French Chemist and Microbiologist, Famous for Pasteurization
Biography of scientist Louis Pasteur who pioneered the theory that germs cause disease, known for Pasteur Effect.
Louis Pasteur (December 27, 1822 – September 28, 1895) was born in Dole, France. He came from a family of tanners. As a child, it was apparent to his teachers that he was academically inclined. He was also a keen artist.
At 21, Pasteur was admitted to the fine Parisian training college, the École Normale Supérieure. He became a master of science in 1845, and two years later, he presented a thesis on crystallography earning him a doctorate.
Early Career of Pasteur
Pasteur’s prestigious academic background and ground-breaking research into physical chemistry immediately gained him a professorship in the science faculty at the University of Strasbourg where he met his future wife, Marie Laurent, the daughter of the university rector. They were married in 1849 and had five children.
Pasteur Young Scientist and Teacher
After six years in Strasbourg, Pasteur moved to Lille. He held the firm belief that the theoretical and practical aspects of science should work hand in hand. He held evening classes to teach young working men in Lille. He also began working on the process of fermentation. In 1857, one of his early achievements was to show that yeasts could reproduce in the absence of oxygen. This is now known as the Pasteur Effect.
Pasteur Experiments and Research
In 1857, he returned to École Normale where he continued research on fermentation with unusual experimental finding – that the process was driven by the activity of minute organisms. Ten years later, Emperor Napoleon III granted him a research laboratory which enabled him to focus study over the spontaneous generation issue – whether germs and micro-organisms can just ‘appear’ out of nowhere. He found that germs were transported in air and food decomposed being exposed to air.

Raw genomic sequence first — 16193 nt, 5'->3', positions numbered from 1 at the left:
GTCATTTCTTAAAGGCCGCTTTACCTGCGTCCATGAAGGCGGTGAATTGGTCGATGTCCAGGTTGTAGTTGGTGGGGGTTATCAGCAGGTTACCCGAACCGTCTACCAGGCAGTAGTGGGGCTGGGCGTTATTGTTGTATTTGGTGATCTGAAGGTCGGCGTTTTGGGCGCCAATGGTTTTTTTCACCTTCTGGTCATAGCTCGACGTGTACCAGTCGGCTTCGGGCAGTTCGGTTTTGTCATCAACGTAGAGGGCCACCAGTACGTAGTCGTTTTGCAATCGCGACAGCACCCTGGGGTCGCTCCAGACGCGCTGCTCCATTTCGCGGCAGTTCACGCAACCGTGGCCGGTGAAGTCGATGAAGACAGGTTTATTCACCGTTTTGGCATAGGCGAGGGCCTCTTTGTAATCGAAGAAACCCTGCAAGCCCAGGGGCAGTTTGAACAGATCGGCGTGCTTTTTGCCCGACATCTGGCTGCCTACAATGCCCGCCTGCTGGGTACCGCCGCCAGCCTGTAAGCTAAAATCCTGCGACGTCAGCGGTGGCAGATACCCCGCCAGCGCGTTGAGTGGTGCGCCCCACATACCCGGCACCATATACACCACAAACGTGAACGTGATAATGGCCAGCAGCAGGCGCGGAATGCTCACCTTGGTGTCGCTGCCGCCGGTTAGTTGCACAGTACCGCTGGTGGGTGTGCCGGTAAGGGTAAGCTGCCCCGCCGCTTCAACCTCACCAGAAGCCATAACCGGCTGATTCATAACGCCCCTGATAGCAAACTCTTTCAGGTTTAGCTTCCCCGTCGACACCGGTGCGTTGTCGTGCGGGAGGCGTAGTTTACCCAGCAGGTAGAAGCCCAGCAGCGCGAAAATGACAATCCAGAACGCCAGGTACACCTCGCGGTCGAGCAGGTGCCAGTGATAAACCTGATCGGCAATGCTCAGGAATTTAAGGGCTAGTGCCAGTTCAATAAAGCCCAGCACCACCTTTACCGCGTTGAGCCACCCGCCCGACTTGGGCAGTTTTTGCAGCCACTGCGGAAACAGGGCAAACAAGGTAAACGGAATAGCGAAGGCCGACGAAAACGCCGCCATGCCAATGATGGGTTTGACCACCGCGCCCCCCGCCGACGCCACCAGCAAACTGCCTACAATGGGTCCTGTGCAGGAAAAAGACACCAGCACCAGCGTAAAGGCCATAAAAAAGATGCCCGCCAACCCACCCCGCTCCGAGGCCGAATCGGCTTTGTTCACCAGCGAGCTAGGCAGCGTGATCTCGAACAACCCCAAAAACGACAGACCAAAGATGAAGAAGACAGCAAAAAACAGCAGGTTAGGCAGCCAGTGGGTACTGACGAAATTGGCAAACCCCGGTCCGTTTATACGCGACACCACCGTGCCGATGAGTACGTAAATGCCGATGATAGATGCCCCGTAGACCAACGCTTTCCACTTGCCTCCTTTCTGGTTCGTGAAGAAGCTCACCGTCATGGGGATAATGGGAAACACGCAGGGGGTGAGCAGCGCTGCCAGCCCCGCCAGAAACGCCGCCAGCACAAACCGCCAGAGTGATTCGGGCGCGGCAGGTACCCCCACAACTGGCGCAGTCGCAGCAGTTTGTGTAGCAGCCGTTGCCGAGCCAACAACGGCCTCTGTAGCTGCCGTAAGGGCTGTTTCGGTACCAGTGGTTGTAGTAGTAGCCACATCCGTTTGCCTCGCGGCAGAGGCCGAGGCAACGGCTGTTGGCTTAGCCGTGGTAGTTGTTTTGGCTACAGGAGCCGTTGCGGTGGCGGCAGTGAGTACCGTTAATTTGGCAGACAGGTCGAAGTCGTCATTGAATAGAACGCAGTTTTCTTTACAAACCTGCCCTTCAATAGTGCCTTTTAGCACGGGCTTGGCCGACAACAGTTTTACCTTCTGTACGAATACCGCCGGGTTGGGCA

In 1862, Pasteur first tested the process, what is known now as pasteurization, by which milk and other liquids are heated to remove bacteria. This process revolutionized the way food is prepared, stored and sold, saving people from infection. He also applied his work to French vinegar and wine industries, and to the British beer industry.
The most important vaccination he produced was against rabies. He took a risky and dramatic action saving the life of a boy bitten by a rabid dog, but he was successful.
Breakthroughs after Pasteur
From the 1860s, it was a result of Pasteur’s suggestion that Joseph Lister began adopting antiseptic methods during operation.
In 1895, the year of Pasteur’s death from a series of strokes, other scientists followed paving the way for improvements in the treatment of internal injuries. Some of these them include Alexander Fleming (penicillin), Dean Dausset (immunology), and Wilhelm Roentgen (X-rays).